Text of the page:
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As we enter 2023, the pace of technological change continues to accelerate, the effects of the Covid-19 pandemic continue to transform the ways organisations and their employees work, and there continue to be huge shortages of cyber security professionals. Cyber security training has rapidly evolved in recent years, so what might 2023 bring?
Cyber security awareness training
Today’s hybrid working world where many employees have access to critical data at home and are using business networks through personal devices or infrastructure continues to create heightened cyber risk for employers. Given that research shows that about 80 percent of cyber incidents can be avoided by practising simple cyber hygiene, 2023 will see many organisations continue to increase their spend on cyber security awareness training. This will need to cover not only basic areas such as password strength, protecting themselves from phishing and identity theft, but also focus on how workers should share and handle confidential data.
But not all cyber security awareness training is the same. This year we are specifically likely to see an increased move towards those providers whose platforms deliver intelligent cyber security awareness education, personalised advice and nudges/micro training in response to individual actions. These approaches aim to balance technology, process and people to build resilient organisational security cultures. With an increasing ability to measure behaviour, this type of platform significantly advances both the delivery of security training and the measurement of the impact of that training.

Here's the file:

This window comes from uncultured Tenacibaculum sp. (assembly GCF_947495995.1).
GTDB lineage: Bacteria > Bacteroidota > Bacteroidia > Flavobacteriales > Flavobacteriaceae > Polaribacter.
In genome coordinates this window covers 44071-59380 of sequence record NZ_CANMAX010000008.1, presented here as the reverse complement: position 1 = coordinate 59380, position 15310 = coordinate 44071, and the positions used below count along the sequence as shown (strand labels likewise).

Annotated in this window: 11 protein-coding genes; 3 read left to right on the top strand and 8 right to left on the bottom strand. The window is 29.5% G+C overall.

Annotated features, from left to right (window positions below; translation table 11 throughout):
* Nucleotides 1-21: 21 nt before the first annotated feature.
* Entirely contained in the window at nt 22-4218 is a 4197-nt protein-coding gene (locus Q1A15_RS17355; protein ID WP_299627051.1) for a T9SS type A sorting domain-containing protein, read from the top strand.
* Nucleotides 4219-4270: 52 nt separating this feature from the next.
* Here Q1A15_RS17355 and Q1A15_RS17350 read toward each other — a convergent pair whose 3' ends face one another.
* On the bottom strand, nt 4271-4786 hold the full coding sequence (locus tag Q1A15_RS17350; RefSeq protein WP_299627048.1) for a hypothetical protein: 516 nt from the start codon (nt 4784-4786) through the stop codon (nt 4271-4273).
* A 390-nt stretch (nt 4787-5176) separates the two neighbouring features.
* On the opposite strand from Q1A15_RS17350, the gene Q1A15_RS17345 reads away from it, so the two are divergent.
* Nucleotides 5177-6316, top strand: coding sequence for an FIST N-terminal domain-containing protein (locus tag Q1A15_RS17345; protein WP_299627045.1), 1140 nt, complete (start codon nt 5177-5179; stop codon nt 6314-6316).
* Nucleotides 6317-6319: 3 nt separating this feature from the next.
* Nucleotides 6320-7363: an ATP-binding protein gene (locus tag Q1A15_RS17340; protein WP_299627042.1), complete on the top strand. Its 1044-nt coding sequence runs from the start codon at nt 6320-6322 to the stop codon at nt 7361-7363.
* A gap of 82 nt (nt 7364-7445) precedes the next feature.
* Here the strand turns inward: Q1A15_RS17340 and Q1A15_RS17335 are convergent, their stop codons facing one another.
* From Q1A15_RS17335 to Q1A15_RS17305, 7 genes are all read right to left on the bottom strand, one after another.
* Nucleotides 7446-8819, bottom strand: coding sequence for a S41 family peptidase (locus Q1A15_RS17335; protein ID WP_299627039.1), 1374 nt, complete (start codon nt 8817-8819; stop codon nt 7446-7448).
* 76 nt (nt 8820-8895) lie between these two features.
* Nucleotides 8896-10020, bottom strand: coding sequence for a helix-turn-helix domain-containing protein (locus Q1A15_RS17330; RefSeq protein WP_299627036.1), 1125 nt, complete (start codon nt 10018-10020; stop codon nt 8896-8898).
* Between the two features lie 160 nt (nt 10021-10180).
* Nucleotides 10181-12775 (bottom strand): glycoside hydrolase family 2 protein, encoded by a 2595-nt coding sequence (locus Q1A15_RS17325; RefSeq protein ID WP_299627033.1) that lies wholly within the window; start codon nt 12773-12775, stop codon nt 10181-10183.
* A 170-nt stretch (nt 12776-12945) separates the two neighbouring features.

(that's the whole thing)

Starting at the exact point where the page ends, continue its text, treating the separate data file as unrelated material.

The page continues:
Increased demand for professional certifications
Undoubtedly professional certifications make employees more attractive to prospective employers. As a result, some firms shy away from offering these to employees fearing that they are paying for someone to gain the qualifications needed for their next job. However, professional certifications can also play a key role in keeping security staff engaged and feeling like they have a future with the organisation.
Recent years have seen a proliferation of training providers and courses and it can be difficult to identify highly competent trainers and good quality courses. 2023, is likely to witness increased demand for industry recognised professional certifications from established training providers or for courses that have gained external assurance, such as those included on the NCSC Assured Training scheme.
A move back to the classroom
In the last few years there has been a sudden shift towards the online delivery of technical training, not least because of the Covid pandemic. While teaching cyber security online may seem like a logical extension of the digital age and perhaps the best way for people to learn, an increasing number of delegates are reverting to attending face-to-face training courses. This is particularly the case for those courses delivering a high degree of technical knowledge and skills. The reason may be as simple as delegates wanting a different experience from their day-to-day activities, but it’s more likely that face-to-face interaction with an instructor and other participants enables more effective non-verbal communication. Classroom training offers the ability to discuss, collaborate, and practice with a tutor on hand who can adapt the content and approach, resulting in a better learning outcome and experience.